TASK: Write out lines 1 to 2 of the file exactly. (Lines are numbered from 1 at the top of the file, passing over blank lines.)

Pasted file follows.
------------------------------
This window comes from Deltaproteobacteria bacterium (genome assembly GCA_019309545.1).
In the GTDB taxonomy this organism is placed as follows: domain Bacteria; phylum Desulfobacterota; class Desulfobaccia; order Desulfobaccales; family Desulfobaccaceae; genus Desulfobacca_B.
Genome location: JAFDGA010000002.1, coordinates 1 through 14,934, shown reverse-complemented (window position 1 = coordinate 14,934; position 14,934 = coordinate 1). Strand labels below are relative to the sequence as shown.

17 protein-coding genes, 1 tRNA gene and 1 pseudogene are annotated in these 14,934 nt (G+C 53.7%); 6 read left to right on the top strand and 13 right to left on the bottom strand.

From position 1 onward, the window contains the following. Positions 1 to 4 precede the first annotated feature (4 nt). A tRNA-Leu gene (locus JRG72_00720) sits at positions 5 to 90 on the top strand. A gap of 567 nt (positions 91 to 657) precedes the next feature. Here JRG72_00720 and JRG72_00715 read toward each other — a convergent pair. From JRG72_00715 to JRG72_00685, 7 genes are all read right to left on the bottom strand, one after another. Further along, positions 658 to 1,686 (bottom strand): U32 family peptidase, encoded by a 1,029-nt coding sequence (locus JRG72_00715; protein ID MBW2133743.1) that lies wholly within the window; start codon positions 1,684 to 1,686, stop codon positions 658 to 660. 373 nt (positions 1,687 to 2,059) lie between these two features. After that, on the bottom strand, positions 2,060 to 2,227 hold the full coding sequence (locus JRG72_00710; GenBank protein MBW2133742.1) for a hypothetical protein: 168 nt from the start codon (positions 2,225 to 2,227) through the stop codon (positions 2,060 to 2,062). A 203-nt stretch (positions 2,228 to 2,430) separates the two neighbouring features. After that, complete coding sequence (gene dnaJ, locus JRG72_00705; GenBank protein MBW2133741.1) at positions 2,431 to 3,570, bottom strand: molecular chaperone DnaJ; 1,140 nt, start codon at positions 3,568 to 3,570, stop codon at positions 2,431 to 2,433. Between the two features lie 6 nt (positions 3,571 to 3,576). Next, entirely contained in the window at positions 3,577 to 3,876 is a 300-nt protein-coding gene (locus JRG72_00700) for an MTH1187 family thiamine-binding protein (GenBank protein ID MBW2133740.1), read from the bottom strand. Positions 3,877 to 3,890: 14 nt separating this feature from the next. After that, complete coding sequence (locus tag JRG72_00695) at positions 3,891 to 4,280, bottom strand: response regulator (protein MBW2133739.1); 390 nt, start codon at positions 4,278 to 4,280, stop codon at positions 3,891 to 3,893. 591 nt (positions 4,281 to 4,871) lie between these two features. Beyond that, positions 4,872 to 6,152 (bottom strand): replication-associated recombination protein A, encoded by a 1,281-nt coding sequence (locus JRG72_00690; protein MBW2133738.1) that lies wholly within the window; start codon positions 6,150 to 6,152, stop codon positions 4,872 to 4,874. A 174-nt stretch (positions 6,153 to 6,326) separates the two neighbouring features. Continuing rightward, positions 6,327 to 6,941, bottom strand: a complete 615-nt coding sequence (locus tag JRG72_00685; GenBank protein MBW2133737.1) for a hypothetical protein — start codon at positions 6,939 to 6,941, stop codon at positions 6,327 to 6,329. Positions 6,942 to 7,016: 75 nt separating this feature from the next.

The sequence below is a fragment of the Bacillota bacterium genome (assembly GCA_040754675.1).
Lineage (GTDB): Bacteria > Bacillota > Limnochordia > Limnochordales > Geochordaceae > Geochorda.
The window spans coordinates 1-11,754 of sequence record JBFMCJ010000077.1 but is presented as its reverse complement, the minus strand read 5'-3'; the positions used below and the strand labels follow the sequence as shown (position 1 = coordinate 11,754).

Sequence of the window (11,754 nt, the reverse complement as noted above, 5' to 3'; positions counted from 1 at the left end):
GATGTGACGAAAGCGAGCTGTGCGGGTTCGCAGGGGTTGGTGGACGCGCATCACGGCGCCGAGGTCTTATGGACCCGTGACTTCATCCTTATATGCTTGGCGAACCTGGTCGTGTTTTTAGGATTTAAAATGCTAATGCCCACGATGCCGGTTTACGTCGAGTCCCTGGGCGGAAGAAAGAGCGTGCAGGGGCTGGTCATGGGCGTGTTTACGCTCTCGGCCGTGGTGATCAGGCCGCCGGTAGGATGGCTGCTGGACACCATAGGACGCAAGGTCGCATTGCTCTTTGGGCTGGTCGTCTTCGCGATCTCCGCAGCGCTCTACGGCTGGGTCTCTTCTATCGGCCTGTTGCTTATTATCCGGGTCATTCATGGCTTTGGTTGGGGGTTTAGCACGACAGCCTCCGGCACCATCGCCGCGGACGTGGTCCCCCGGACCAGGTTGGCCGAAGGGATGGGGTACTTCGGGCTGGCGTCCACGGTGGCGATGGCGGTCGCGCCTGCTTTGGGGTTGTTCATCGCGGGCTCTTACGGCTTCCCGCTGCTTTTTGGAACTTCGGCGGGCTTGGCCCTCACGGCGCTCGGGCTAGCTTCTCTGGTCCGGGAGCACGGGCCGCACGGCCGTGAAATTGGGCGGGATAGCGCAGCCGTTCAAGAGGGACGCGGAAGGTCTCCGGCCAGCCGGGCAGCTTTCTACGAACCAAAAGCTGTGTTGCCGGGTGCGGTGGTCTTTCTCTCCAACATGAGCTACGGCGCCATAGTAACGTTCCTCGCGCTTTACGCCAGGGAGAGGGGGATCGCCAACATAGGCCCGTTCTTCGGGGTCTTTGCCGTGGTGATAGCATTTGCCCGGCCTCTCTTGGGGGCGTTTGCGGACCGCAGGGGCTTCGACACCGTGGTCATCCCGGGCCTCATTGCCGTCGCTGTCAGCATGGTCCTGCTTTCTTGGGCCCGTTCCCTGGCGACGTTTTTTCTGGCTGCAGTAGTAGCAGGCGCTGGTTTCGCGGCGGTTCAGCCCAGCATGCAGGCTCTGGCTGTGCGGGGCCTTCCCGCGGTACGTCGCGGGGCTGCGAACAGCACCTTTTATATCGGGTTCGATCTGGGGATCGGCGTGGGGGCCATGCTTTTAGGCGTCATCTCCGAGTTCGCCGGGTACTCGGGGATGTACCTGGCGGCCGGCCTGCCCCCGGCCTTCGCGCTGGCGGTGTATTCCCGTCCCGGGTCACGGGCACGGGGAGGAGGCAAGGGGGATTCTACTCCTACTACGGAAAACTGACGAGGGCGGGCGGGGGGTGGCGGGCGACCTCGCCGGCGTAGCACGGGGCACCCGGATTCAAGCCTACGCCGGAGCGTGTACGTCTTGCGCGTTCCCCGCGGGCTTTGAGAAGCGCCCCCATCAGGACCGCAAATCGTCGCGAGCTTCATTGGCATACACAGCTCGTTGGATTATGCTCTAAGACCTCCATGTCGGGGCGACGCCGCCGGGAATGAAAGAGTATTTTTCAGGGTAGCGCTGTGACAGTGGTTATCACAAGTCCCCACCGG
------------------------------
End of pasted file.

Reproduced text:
This window comes from Deltaproteobacteria bacterium (genome assembly GCA_019309545.1).
In the GTDB taxonomy this organism is placed as follows: domain Bacteria; phylum Desulfobacterota; class Desulfobaccia; order Desulfobaccales; family Desulfobaccaceae; genus Desulfobacca_B.